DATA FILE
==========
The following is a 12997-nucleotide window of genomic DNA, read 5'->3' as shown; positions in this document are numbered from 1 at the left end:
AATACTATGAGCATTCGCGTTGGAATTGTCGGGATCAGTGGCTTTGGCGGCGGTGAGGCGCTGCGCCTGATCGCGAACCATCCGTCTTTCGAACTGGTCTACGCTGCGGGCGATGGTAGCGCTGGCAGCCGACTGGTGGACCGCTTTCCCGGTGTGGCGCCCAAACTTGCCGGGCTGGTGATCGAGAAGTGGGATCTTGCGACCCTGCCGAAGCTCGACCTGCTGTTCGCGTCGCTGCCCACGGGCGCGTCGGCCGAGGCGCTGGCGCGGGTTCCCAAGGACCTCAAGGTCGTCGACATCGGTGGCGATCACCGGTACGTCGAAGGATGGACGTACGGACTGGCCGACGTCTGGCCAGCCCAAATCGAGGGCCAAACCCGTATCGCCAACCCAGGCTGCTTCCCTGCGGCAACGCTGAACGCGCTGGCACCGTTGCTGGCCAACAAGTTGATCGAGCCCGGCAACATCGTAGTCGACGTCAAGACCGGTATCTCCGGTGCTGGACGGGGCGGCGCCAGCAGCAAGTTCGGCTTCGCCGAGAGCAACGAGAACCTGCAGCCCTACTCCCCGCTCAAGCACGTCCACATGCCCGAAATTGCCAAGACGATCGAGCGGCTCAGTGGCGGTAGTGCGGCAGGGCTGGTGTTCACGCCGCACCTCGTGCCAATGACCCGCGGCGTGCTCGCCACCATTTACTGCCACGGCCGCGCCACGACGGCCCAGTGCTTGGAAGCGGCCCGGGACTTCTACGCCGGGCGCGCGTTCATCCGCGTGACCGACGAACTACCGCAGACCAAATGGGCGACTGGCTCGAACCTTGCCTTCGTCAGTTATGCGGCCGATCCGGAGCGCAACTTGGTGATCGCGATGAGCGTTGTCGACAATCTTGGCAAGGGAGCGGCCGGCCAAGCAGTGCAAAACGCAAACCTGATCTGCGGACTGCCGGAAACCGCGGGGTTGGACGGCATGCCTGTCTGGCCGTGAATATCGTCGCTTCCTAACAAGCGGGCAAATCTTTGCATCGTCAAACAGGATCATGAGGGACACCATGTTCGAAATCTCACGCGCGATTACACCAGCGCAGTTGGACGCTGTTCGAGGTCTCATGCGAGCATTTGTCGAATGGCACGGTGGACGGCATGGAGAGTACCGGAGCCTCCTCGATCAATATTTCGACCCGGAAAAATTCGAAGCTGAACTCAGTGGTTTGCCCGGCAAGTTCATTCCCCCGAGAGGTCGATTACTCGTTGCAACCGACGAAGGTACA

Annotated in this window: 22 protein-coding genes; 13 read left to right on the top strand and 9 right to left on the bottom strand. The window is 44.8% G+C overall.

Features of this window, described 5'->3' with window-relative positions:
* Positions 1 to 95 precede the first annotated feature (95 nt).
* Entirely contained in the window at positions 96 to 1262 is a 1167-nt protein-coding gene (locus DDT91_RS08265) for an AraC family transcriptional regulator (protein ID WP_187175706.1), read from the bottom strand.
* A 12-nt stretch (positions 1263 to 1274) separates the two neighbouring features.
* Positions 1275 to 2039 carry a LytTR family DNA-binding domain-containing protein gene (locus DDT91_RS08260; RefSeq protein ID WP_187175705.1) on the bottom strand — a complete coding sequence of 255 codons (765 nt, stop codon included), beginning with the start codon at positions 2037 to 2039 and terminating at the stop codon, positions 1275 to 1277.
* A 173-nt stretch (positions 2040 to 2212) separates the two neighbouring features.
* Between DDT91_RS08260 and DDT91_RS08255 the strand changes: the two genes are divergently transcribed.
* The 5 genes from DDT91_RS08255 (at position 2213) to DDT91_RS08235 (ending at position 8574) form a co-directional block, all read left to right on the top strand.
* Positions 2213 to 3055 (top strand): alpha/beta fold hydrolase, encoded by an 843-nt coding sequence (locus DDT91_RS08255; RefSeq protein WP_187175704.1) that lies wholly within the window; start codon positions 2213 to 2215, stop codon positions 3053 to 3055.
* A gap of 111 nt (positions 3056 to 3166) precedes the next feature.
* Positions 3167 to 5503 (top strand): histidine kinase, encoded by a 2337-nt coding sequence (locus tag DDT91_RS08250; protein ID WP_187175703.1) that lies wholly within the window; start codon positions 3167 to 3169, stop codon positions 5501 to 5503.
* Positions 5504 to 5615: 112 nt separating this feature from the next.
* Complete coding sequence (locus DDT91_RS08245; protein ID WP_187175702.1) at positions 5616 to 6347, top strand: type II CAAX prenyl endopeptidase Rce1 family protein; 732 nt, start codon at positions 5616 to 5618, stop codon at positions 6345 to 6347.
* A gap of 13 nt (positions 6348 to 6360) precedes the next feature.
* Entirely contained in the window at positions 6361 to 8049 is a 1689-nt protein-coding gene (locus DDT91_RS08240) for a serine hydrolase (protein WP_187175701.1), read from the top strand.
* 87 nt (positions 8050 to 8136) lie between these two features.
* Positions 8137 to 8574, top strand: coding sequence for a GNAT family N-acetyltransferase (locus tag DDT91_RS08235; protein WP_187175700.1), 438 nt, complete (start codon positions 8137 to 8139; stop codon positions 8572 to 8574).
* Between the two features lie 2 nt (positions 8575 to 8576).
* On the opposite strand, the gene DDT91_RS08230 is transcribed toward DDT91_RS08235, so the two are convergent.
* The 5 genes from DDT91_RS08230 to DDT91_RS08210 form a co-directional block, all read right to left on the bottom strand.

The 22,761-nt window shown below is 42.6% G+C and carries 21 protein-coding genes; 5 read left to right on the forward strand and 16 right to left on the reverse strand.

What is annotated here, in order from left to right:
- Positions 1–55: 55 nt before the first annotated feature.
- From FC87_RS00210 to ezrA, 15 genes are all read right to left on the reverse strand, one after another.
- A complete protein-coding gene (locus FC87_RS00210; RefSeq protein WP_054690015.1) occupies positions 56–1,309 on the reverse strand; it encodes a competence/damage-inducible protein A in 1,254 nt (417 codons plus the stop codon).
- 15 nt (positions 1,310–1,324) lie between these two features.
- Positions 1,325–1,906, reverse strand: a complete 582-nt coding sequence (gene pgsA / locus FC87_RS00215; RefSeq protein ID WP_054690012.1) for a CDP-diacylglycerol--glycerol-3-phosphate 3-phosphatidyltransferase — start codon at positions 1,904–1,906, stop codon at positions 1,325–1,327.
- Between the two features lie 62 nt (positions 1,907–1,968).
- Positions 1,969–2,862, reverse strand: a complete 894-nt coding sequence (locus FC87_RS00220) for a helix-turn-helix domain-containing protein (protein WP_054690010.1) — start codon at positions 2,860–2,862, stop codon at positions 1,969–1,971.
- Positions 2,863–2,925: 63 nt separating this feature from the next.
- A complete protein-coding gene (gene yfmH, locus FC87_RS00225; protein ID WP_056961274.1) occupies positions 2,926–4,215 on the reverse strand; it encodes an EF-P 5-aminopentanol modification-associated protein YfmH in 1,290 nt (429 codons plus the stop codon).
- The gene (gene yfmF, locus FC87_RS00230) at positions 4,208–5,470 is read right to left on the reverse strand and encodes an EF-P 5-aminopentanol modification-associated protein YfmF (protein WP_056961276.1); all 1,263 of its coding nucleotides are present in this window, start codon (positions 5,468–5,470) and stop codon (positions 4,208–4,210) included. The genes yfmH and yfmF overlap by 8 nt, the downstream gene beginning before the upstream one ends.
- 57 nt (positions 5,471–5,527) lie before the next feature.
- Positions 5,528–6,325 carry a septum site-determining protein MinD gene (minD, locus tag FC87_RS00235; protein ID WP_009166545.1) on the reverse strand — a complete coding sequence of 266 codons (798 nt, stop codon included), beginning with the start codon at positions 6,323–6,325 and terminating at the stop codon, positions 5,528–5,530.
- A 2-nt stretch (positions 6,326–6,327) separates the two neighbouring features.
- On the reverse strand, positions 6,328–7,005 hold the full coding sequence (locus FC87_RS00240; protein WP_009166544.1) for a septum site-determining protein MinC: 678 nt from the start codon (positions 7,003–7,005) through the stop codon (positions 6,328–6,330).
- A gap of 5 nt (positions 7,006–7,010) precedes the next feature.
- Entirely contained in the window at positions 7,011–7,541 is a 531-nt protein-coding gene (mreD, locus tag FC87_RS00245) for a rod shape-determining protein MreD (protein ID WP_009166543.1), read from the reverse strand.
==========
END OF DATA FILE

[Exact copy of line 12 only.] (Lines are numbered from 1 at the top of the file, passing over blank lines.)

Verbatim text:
* Positions 2213 to 3055 (top strand): alpha/beta fold hydrolase, encoded by an 843-nt coding sequence (locus DDT91_RS08255; RefSeq protein WP_187175704.1) that lies wholly within the window; start codon positions 2213 to 2215, stop codon positions 3053 to 3055.